There are already incentives for small businesses, such as not paying income tax for the first year in operation, but now the Ministry of Telecommunications and the Ministry of Production are focusing on technology-specific incentives, as well as promoting technology within Ecuador’s traditional industries like agriculture. The result is that technology is gaining strength within the economy and the potential of nearshore services is being firmly on the economic map.
“Right now the ministries are in the process of approving a new law for investment and digital transformation, which include tax free zones for the exportation of technology services,” said Alomía.
Companies exporting from these zones will reap additional tax benefits, while also being able to acquire technologies from foreign entities without paying tax – a first for the country.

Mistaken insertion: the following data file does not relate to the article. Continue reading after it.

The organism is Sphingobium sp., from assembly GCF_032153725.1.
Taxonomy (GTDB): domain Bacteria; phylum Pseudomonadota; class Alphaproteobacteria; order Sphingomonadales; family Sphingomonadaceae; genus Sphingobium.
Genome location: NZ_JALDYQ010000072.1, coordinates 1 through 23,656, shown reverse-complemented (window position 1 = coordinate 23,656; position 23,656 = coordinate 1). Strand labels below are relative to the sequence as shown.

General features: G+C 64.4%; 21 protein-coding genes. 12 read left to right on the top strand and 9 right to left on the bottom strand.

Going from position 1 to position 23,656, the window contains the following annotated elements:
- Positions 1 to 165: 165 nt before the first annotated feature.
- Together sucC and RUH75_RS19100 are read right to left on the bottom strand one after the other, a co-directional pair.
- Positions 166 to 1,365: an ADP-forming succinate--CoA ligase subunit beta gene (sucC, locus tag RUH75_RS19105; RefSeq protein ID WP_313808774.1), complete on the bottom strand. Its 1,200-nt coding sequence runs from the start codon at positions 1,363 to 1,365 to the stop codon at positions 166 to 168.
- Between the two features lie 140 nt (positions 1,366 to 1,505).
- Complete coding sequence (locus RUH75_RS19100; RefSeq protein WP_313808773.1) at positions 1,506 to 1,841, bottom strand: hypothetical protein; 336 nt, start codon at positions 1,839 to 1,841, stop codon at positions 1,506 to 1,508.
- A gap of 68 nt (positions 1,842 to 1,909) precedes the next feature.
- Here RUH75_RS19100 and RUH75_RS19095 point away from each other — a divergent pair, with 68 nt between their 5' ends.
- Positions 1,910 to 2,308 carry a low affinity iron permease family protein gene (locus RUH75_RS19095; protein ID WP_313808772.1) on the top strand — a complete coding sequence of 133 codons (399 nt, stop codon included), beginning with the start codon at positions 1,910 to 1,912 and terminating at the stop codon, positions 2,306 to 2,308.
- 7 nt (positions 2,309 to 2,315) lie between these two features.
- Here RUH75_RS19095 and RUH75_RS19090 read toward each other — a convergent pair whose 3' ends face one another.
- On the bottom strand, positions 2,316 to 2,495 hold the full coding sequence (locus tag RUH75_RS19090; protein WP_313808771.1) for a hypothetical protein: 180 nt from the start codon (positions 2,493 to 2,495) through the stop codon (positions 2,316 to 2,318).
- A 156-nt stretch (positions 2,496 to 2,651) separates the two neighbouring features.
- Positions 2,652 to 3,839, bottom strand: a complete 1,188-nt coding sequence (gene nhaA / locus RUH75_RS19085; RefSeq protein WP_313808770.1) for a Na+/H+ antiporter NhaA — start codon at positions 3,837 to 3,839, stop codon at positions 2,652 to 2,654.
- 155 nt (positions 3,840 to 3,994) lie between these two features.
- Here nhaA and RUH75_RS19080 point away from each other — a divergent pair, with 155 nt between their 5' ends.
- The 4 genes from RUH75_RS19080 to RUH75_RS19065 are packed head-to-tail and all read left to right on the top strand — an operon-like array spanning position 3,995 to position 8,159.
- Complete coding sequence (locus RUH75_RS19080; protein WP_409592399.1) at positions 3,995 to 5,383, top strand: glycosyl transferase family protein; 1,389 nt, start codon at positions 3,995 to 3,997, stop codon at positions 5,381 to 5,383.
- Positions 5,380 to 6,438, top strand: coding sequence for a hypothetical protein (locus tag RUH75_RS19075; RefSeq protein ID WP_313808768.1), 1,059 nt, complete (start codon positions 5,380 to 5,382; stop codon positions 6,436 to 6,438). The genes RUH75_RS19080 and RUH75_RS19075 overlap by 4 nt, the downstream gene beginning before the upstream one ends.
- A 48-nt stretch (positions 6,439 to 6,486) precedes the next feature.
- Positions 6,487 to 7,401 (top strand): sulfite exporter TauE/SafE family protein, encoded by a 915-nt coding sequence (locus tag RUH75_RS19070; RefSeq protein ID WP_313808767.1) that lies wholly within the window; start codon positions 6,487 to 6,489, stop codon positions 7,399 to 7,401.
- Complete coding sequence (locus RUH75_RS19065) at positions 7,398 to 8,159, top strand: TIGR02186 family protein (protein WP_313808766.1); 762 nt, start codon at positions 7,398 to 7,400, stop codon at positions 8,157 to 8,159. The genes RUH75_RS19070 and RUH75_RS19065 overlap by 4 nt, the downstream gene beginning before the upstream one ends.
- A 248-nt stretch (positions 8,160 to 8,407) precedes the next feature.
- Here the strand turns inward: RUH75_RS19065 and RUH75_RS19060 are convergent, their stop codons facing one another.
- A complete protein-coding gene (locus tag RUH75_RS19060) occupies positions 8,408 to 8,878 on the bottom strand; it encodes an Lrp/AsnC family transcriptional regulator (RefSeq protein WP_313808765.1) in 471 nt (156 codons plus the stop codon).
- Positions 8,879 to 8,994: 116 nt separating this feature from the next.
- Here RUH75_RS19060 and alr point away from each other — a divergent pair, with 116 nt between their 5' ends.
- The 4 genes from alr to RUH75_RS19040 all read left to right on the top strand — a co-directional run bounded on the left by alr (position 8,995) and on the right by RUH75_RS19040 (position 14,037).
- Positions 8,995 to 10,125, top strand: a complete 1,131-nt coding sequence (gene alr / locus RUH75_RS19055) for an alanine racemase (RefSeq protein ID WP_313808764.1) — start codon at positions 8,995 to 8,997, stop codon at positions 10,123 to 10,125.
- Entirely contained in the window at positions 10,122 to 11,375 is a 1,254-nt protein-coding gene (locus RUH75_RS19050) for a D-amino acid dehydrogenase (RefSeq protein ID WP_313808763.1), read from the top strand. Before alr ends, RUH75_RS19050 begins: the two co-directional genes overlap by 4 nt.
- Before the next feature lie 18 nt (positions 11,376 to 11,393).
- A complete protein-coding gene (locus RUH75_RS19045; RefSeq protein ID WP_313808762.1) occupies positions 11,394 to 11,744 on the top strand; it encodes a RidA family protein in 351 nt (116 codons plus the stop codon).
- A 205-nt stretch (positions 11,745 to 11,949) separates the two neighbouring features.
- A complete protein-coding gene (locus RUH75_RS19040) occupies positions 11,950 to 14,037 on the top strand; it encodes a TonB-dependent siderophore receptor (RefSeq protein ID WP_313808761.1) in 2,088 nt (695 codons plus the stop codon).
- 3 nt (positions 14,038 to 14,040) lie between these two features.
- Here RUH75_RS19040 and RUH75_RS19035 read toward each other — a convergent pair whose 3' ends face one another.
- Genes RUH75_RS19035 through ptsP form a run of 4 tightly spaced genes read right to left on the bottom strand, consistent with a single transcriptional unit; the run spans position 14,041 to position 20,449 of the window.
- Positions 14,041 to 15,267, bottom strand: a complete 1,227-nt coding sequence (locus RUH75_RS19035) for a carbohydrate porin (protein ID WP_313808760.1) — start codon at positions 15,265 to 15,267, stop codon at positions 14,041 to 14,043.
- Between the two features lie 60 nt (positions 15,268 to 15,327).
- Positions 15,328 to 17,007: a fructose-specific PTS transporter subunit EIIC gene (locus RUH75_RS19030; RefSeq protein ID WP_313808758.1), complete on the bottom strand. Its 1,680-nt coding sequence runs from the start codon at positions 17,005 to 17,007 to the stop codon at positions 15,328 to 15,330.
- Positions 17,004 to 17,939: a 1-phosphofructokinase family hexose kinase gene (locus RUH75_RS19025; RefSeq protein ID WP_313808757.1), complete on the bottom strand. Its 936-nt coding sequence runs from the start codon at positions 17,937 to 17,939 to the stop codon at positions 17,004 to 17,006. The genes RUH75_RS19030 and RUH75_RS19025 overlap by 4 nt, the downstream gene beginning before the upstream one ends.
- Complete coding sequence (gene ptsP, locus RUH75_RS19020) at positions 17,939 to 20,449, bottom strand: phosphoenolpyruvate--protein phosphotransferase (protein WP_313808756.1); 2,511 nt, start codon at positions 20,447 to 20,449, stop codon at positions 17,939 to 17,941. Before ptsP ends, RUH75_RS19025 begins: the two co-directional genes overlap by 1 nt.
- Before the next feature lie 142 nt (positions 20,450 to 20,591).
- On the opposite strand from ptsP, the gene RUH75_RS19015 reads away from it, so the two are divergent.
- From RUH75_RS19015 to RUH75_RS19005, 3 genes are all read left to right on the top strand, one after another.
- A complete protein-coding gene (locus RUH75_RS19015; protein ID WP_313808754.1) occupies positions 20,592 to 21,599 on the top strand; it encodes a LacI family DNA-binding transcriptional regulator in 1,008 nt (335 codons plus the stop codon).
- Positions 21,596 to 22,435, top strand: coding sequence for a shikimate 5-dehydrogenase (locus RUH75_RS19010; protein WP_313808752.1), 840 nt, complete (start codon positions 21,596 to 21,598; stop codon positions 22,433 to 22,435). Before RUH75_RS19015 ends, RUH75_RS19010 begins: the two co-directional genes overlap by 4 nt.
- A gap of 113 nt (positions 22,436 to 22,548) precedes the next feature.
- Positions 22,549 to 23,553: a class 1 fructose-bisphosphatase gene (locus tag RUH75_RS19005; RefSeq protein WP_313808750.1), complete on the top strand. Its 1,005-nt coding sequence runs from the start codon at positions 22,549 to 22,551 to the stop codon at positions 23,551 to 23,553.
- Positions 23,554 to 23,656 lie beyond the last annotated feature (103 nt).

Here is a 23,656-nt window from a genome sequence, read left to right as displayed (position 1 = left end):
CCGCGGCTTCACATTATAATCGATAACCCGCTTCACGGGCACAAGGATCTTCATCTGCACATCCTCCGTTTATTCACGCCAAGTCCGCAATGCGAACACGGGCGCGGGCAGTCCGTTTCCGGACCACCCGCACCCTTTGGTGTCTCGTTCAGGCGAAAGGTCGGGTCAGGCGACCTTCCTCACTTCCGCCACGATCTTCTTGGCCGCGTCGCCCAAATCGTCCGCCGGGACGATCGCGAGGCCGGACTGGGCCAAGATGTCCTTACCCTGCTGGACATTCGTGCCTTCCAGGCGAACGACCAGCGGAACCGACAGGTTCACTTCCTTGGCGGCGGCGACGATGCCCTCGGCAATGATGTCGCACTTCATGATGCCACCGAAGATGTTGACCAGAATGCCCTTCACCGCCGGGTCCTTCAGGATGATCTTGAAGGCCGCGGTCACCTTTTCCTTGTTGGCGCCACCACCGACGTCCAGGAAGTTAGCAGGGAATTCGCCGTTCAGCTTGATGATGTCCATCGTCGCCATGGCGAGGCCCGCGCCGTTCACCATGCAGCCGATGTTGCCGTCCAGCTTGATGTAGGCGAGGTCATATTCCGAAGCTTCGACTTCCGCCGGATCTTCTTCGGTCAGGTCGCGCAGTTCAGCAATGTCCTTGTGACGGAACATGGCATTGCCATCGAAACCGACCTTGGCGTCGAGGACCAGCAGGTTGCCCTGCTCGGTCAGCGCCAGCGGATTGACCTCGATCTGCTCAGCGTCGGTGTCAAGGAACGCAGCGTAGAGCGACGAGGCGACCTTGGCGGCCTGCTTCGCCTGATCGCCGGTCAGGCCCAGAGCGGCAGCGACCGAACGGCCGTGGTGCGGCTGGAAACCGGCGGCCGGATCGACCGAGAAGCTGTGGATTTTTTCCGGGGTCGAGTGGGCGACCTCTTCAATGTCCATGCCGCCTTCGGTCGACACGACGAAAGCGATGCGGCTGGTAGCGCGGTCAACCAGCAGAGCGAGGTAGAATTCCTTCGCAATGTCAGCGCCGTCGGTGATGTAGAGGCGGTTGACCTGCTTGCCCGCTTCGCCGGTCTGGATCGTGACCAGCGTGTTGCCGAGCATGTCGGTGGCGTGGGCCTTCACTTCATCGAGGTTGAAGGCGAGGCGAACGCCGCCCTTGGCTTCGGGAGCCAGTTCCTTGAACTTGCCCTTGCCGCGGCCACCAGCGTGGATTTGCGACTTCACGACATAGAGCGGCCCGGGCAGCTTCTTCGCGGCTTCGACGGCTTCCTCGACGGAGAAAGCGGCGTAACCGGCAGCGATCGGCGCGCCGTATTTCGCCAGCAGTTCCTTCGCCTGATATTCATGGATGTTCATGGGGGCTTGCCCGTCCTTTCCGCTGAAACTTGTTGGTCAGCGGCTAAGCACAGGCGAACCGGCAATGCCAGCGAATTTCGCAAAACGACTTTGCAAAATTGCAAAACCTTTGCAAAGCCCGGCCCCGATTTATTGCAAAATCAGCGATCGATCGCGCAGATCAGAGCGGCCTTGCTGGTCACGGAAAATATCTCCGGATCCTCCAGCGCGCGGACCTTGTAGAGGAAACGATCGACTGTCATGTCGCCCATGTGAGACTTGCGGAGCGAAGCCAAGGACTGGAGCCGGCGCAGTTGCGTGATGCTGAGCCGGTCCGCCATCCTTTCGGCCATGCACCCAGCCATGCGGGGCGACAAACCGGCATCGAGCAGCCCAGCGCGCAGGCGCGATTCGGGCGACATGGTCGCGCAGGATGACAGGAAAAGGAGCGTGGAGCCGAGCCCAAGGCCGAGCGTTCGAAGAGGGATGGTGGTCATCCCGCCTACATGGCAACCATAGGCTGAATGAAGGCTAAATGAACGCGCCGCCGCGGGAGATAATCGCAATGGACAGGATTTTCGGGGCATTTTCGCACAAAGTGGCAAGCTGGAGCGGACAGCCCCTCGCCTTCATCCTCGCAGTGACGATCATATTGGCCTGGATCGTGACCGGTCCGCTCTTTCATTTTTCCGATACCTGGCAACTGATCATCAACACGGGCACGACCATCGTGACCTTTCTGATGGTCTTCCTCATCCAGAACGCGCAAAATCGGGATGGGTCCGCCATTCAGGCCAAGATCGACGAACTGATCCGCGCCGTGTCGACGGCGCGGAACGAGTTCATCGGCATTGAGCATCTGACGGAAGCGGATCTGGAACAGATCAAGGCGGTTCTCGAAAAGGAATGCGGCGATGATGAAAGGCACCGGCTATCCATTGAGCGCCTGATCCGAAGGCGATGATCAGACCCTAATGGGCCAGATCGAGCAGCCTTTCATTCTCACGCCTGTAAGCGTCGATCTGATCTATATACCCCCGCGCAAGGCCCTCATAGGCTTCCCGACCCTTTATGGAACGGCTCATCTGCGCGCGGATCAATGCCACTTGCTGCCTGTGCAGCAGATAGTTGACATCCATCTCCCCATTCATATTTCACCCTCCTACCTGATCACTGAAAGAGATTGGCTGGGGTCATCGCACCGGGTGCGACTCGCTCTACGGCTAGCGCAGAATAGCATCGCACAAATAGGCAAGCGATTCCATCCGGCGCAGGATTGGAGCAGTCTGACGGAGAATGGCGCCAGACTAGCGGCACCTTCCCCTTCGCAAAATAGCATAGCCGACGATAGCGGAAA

In addition, a legislative barrier that has restricted the growth of service exports is also being modified. While companies that work in Ecuador are currently obligated to locate databases and servers that client information is stored and passes through within Ecuadorian territory, modification will allow companies to avoid this additional cost. Companies will be able to locate their databases wherever they want but will have to meet international data security standards, and CITEC are expecting to see strong growth in service exports as a result.
“We’ve spoken with many international companies who told us that they want to work in Ecuador but said that they could not carry the cost of hiring a third company to operate databases within the country,” explained Montalvo.
Inclusivity and the Future
Legislative changes must be matched by efforts in equality, Lourdes Serrano, managing director of Girls in Tech Ecuador believes.
“The reality is that the ecosystem software development companies and related technology producers in Ecuador is still small. Therefore opportunities for women in tech in Ecuador are reduced,” said Serrano.